Across the country, states are thus assessing the need for drivers tests for elderly. Pennsylvania law requires a doctor to report any condition that impairs a patient's ability to drive. Of 21,000 reports on questionable drivers filed with Pennsylvania officials in 2004, nearly 6,000 resulted in license suspensions, with 181 of the suspensions because of neurological disorders like Alzheimer's disease. In Canada, drivers over 80 are required to take medical examinations before renewing driver's licenses in British Columbia. Ontario drivers over 80 may have to take a road test every two years. Florida, the state with the largest percentage of seniors, issues licenses for six years, but drivers over 79 must pass a vision test. Illinois and New Hampshire require drivers 75 and older to take a road test. The American Association of Retired People (AARP) recommends a refresher driving course for individuals over the age of 50.

Given the health changes that people undergo as they become older, such decisions as these are not wrong. It would be unwise to wait until the year 2010 and then react to the situation, rather than be proactive today.


Ten years ago, it became very clear that the future held both great promise and extreme mobility challenges for the aging population. Today the evidence for both possibilities appears even more clear. By almost any measure, in the coming decades the elderly will have longer, happier, fulfilling lives than their peers today and definitely than the elderly of just a few decades ago. However, a 1996 Organization for Economic Co-operation and Development (OECD) study surveyed the implications of global aging and commented:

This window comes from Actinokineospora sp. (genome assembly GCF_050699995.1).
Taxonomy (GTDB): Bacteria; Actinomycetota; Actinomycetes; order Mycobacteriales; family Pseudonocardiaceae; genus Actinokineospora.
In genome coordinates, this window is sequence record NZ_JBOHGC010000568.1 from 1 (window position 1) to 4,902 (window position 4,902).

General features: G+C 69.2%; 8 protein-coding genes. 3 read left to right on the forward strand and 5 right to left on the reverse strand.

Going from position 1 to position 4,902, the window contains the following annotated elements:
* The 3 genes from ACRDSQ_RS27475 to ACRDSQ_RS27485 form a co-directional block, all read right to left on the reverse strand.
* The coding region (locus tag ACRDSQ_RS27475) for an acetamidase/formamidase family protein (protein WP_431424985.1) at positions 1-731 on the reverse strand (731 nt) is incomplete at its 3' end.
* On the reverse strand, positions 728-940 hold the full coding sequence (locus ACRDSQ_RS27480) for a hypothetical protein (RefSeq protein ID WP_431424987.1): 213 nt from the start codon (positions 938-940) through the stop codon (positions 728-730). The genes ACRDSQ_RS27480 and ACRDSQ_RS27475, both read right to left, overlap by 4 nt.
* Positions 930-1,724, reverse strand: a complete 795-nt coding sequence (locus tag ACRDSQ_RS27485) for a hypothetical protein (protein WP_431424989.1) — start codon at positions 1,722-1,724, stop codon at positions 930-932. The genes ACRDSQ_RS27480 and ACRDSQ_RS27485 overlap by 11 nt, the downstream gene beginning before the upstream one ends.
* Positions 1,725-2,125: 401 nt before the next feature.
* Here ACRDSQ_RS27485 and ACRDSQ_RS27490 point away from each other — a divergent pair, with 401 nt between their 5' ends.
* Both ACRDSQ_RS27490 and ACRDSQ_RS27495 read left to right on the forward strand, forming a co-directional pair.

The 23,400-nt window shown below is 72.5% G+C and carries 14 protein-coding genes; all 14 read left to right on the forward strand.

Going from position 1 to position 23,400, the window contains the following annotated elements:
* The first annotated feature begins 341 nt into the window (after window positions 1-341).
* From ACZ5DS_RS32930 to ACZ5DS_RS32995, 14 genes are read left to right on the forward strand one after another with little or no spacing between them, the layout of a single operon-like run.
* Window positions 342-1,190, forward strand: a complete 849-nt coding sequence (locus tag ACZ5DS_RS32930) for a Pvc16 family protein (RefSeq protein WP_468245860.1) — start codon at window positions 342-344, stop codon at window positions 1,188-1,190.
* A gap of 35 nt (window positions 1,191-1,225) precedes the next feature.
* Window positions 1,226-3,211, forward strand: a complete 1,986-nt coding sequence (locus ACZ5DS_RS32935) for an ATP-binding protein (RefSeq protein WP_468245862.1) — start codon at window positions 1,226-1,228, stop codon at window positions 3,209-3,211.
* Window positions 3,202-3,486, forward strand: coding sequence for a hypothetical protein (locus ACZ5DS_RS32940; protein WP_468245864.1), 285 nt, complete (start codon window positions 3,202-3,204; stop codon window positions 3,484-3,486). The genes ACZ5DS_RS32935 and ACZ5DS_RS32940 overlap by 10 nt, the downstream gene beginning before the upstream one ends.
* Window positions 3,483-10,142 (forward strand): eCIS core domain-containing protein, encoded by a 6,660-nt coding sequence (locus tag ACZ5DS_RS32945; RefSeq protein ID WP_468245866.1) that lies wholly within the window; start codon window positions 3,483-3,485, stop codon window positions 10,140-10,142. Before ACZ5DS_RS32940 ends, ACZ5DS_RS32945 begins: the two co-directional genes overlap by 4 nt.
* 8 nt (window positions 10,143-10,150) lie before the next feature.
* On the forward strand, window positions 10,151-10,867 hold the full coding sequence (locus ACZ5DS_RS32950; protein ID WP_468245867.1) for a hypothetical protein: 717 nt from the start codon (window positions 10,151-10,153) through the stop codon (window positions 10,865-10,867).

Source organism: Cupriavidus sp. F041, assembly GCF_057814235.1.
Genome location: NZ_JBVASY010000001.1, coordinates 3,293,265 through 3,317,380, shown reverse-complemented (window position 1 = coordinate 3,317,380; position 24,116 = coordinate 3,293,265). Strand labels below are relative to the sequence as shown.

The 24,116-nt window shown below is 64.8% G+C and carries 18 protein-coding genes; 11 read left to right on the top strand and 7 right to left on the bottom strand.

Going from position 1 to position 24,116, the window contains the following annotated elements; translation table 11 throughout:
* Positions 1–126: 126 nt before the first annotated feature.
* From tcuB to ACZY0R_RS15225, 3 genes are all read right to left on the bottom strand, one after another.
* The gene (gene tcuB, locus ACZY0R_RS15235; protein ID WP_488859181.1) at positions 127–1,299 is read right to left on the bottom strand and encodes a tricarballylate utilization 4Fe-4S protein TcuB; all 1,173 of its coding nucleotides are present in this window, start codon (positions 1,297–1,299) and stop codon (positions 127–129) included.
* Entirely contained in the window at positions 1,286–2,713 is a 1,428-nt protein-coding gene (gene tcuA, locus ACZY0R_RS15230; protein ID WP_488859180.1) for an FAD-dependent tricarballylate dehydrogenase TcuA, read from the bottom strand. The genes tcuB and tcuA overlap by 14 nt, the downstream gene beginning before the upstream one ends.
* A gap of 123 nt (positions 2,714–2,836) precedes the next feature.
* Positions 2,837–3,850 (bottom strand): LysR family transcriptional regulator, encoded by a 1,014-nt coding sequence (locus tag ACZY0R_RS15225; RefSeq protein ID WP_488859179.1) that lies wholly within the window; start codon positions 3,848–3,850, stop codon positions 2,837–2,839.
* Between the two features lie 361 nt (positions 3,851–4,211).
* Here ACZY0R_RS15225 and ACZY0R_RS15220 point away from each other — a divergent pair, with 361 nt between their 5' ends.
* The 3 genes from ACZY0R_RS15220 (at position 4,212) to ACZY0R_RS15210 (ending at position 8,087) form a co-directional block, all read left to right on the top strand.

The basic news is good. Increased longevity, good health and independence are key values in their own right. They are also a reflection of the underlying strength of social and economic issues... [but] there will be difficult transitional problems before that good news is fully realized. (5-6).

One of these challenges will be automobile driving by an aging population. Older people in 2005 have much more active, eventful, and mobile lives. Mobility, defined principally as the trip rate by all forms of transportation, includes walking and biking as well as driving and using the various other moving vehicles. An important part of their active lives is efficient, convenient, and flexible access to a variety of desired services and facilities. In the future when aging individuals lose the ability or resources to engage in such activities, the drop in their well-being may be substantial and could have profound physical and psychological impact. A direct source of decline in the elderly in coming decades will be decreasing mobility, or the inability to drive or to find satisfactory travel alternatives to gain needed services and facilities. No evidence exists that older people's desire to travel will decline simultaneously with their ability to drive or to find other alternatives. Many elderly may eventually find themselves cut off from the very aspects of life that made their early retirement years so much better than those of older people only a few decades ago.